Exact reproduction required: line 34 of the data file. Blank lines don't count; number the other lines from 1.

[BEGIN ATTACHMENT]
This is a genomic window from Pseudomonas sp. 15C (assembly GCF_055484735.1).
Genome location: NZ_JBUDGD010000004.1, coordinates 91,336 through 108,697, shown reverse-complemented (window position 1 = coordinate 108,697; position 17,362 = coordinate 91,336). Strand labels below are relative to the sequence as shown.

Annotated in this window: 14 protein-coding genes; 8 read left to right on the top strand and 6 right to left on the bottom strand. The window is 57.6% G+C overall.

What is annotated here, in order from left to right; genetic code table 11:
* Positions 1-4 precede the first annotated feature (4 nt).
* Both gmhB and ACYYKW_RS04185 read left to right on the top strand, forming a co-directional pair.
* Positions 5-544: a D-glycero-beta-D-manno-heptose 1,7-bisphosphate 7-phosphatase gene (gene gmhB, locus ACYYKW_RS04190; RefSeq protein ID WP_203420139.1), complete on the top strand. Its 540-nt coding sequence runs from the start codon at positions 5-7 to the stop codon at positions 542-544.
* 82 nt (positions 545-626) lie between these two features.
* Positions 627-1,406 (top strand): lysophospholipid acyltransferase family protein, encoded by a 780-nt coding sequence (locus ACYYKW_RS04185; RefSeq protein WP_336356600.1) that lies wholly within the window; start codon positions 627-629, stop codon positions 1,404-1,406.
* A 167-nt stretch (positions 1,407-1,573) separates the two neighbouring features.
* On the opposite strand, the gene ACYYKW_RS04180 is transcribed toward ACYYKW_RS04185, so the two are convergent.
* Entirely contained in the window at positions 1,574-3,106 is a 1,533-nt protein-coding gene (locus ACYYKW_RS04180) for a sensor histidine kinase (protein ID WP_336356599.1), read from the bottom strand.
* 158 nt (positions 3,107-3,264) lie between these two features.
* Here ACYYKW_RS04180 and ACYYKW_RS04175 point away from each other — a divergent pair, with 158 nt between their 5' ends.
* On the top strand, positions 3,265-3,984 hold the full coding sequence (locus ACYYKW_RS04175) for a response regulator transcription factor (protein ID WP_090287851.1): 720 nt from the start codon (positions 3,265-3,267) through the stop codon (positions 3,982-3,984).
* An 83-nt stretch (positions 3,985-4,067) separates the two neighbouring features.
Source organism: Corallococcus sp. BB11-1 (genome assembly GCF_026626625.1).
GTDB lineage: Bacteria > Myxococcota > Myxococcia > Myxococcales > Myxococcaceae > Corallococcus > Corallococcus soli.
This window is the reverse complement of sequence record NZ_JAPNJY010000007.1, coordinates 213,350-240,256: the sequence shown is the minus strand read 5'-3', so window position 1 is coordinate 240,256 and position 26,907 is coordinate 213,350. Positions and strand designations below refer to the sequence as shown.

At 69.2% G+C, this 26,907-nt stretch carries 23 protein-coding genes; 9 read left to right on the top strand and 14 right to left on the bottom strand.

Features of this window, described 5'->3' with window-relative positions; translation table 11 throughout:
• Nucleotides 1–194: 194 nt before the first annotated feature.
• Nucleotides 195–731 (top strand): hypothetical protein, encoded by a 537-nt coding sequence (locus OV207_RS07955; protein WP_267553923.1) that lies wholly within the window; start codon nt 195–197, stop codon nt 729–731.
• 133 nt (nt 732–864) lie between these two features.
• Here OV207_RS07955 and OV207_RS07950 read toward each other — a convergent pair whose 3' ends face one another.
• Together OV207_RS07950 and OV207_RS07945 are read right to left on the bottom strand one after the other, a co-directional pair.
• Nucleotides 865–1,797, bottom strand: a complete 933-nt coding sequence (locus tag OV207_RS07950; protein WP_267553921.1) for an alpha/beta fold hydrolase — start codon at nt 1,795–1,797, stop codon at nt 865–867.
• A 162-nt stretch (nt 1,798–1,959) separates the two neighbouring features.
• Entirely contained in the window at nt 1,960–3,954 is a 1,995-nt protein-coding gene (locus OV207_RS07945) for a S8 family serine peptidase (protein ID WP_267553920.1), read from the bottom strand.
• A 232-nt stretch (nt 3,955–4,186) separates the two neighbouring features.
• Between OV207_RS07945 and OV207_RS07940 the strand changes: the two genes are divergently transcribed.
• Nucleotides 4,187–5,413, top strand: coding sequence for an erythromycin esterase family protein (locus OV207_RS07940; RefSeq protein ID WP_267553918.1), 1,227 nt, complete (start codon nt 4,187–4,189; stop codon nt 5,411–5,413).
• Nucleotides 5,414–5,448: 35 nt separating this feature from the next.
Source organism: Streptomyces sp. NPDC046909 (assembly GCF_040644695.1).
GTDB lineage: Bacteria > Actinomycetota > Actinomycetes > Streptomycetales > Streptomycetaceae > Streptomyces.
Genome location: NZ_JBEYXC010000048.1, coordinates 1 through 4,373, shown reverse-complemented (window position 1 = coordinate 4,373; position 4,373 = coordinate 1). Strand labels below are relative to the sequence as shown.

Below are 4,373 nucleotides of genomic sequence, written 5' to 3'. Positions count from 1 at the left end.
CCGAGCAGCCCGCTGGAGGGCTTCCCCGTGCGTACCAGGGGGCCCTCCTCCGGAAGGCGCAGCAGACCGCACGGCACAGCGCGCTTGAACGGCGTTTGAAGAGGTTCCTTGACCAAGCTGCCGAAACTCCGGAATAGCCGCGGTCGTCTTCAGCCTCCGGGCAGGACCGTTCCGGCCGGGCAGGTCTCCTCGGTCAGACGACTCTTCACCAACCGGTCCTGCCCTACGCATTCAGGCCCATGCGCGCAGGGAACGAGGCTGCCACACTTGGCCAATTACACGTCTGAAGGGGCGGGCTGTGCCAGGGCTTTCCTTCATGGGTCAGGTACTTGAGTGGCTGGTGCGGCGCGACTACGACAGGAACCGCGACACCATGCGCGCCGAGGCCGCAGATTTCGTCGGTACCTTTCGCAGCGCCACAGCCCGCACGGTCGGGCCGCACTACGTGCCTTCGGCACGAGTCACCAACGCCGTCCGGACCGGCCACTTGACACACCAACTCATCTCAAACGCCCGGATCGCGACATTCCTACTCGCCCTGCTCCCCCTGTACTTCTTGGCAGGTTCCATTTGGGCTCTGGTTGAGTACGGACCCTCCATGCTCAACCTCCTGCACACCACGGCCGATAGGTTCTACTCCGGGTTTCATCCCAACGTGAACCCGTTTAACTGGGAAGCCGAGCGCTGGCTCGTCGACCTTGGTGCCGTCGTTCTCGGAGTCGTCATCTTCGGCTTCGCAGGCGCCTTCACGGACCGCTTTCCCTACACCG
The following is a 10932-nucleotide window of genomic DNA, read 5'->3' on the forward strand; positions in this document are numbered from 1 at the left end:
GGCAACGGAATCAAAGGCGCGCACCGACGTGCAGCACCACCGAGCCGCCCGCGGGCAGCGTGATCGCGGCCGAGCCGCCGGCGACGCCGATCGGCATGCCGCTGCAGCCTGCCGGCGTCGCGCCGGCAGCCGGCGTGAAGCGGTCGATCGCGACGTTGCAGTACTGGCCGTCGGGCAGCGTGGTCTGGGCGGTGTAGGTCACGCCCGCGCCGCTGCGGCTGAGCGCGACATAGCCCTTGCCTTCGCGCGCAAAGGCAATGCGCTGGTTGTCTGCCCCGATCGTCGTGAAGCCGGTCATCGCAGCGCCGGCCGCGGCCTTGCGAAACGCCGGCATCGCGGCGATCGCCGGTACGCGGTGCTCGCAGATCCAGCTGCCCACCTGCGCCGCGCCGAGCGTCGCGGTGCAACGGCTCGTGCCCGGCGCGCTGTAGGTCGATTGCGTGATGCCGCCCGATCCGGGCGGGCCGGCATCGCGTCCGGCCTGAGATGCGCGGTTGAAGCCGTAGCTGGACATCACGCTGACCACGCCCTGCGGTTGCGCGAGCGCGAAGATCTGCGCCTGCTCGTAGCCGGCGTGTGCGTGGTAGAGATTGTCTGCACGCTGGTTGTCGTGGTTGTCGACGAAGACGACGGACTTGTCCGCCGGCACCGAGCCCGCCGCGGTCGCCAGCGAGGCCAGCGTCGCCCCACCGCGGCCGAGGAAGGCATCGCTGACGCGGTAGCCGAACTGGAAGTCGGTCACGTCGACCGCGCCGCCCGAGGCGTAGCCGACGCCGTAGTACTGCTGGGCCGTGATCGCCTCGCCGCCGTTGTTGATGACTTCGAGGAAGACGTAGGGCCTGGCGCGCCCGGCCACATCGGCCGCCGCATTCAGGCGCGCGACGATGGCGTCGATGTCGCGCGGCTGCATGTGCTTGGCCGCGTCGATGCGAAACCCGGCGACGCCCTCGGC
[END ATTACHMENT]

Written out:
Source organism: Streptomyces sp. NPDC046909 (assembly GCF_040644695.1).